Imagine an Olympic Games Opening Ceremony; full of spectacle and colour, involving tens of thousands of performers. Add a good dollop of overt political propaganda and unashamed messaging. Throw in hundreds of well-drilled cute children, all eager to please. Imagine too that this ceremony takes place every single night for several months. Now you have just a small idea of the scale of the North Korean phenomenon known colloquially as the Mass Games.
The Arirang Mass Games or the Grand Mass Gymnastics and Artistic Performance Arirang, to give them their official title(s) are a North Korean phenomenon. They first took place in 2002 and became an annual fixture through to 2013 (with a gap in 2006) before stopping for a while to be revived in 2018.
We were lucky that our 2019 visit fell in a year when the games were staged; and that we were here during the summer season. Even so, we might have missed them; in June, when Kim Jong Un attended the opening performance of that year’s spectacle, the Land of the People, he expressed himself so disappointed with its content that the games were temporarily stopped.
The Guardian reported on a statement by the North Korean state news agency KCNA:
‘Kim had “extended warm greetings” to the performers, many of whom were children, but had later called the event’s producers and “seriously criticised them for their wrong spirit of creation and irresponsible work attitude”. Noting that artists had “a very important duty in socialist cultural construction”, Kim “set forth important tasks for correctly implementing the revolutionary policy of our party on literature and art”, KCNA added.’
The Guardian went on to speculate about the cause of Kim Jong Un’s displeasure:
‘It was not clear what had irritated Kim, but some observers noted that his portrait appeared at the event alongside pictures of his grandfather, North Korea’s founder Kim Il-sung, and his father, Kim Jong-il, whom he succeeded as leader in late 2011. It is rare for portraits of Kim Jong-un to be shown in public, and unlike his predecessors, no statues of him are known to exist.’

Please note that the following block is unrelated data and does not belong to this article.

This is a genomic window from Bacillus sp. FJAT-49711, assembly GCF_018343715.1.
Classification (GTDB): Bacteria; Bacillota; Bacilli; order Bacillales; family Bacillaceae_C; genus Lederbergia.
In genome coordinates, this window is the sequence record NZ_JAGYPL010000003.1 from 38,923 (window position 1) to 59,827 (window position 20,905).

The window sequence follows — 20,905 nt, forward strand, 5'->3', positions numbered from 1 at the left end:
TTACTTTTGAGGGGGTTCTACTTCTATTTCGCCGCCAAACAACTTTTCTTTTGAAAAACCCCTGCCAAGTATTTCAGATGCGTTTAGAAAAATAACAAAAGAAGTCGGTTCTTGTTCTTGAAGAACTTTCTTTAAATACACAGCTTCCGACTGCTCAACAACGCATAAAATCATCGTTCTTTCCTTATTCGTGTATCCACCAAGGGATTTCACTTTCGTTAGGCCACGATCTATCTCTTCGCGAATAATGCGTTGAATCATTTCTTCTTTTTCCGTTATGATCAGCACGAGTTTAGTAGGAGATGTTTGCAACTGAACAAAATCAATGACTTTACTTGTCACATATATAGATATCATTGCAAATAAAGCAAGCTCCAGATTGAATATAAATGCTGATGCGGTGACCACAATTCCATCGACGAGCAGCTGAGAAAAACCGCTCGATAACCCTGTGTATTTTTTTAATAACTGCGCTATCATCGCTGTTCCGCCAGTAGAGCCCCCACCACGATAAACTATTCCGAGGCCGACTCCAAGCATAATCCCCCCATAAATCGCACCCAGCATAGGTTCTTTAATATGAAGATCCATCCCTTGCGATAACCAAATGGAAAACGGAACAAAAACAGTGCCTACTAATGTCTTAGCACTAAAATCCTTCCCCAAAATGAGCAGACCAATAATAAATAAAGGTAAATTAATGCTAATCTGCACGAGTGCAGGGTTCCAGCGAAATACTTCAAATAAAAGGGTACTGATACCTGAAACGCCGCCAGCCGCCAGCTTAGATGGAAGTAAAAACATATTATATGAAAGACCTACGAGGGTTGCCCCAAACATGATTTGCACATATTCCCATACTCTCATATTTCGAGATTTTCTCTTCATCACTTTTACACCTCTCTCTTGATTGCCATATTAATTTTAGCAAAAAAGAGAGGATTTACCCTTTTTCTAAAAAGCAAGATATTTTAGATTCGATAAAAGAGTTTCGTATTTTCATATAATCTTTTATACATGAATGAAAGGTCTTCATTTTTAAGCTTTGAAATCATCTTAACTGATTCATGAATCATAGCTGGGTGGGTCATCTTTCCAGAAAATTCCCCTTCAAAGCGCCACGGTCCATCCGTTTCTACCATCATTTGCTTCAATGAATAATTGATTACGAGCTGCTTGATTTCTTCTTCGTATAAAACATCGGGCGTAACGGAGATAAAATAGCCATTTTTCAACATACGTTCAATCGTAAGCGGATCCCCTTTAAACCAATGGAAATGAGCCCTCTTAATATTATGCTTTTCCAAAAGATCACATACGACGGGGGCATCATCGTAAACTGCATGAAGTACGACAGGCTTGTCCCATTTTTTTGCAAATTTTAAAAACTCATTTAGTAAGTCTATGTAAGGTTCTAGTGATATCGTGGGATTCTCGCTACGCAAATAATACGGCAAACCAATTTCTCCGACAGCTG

Whatever the reason, thankfully any problems he had with the games must have been sorted as they were in full flow again by early September when we were in Pyongyang. Let me share the experience of attending with you this week, as Tina has given us free rein in the Lens Artists Challenge to share a post on any subject we choose.
What are the Mass Games
As I said above, the closest analogy I can come up with is an Olympic Games Opening Ceremony; full of spectacle and colour, involving tens of thousands of performers. For comparison, the Beijing ceremony had 15,000, London about half that. But no Olympic ceremony, however keen to promote the culture of the host country, would be as overtly political as this. The main purpose of the Mass Games, as with all cultural activity in North Korea, is to celebrate and communicate the ideology that drives the country: reverence for the Great Leaders; devotion to the Juche idea of self-reliance; commitment to the future reunification of North and South. And of course no Olympic ceremony has to be staged night after night for several months as this does.
Attending the games
The first sight to greet us as we took our seats was of the opposite stand in the stadium. There several thousand (by my calculations) school children had the challenging job of holding up a succession of coloured squares of card from a book-full. These they had to change rapidly on cue throughout the performance! The cards form the backdrop to many of my photos below, so you should be able to appreciate the scale of this task.
Waiting for the Mass Games to start
The Land of the People loosely told the history of the DPRK from the overthrow of the Japanese to the present day. The detail of the messages was at times lost on me, but the general gist pretty obvious. Later in our trip I came across in a bookshop, and bought, a copy of a programme of the performance. This has helped me work out which scenes are shown in my photos and videos. The following headings are taken from that programme, minus some acrobatic acts which I later learned had to be cancelled because of safety fears in the rain.